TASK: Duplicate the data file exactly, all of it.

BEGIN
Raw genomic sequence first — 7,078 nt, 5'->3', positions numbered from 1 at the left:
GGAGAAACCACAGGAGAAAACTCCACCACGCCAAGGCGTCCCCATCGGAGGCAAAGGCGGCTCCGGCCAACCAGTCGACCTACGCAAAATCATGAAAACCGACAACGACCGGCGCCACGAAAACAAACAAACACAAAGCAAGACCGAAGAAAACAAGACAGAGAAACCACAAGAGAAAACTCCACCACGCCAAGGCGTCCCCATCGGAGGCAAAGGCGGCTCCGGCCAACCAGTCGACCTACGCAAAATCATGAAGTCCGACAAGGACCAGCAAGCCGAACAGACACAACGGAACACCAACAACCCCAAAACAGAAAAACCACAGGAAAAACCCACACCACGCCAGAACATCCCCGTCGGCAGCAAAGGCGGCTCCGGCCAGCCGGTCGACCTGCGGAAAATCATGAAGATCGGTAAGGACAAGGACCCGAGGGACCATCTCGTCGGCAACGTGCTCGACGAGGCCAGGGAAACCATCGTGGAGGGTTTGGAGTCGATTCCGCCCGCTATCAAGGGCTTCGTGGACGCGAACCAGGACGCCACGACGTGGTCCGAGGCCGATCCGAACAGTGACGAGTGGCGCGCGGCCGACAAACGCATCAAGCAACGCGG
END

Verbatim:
Raw genomic sequence first — 7,078 nt, 5'->3', positions numbered from 1 at the left:
GGAGAAACCACAGGAGAAAACTCCACCACGCCAAGGCGTCCCCATCGGAGGCAAAGGCGGCTCCGGCCAACCAGTCGACCTACGCAAAATCATGAAAACCGACAACGACCGGCGCCACGAAAACAAACAAACACAAAGCAAGACCGAAGAAAACAAGACAGAGAAACCACAAGAGAAAACTCCACCACGCCAAGGCGTCCCCATCGGAGGCAAAGGCGGCTCCGGCCAACCAGTCGACCTACGCAAAATCATGAAGTCCGACAAGGACCAGCAAGCCGAACAGACACAACGGAACACCAACAACCCCAAAACAGAAAAACCACAGGAAAAACCCACACCACGCCAGAACATCCCCGTCGGCAGCAAAGGCGGCTCCGGCCAGCCGGTCGACCTGCGGAAAATCATGAAGATCGGTAAGGACAAGGACCCGAGGGACCATCTCGTCGGCAACGTGCTCGACGAGGCCAGGGAAACCATCGTGGAGGGTTTGGAGTCGATTCCGCCCGCTATCAAGGGCTTCGTGGACGCGAACCAGGACGCCACGACGTGGTCCGAGGCCGATCCGAACAGTGACGAGTGGCGCGCGGCCGACAAACGCATCAAGCAACGCGG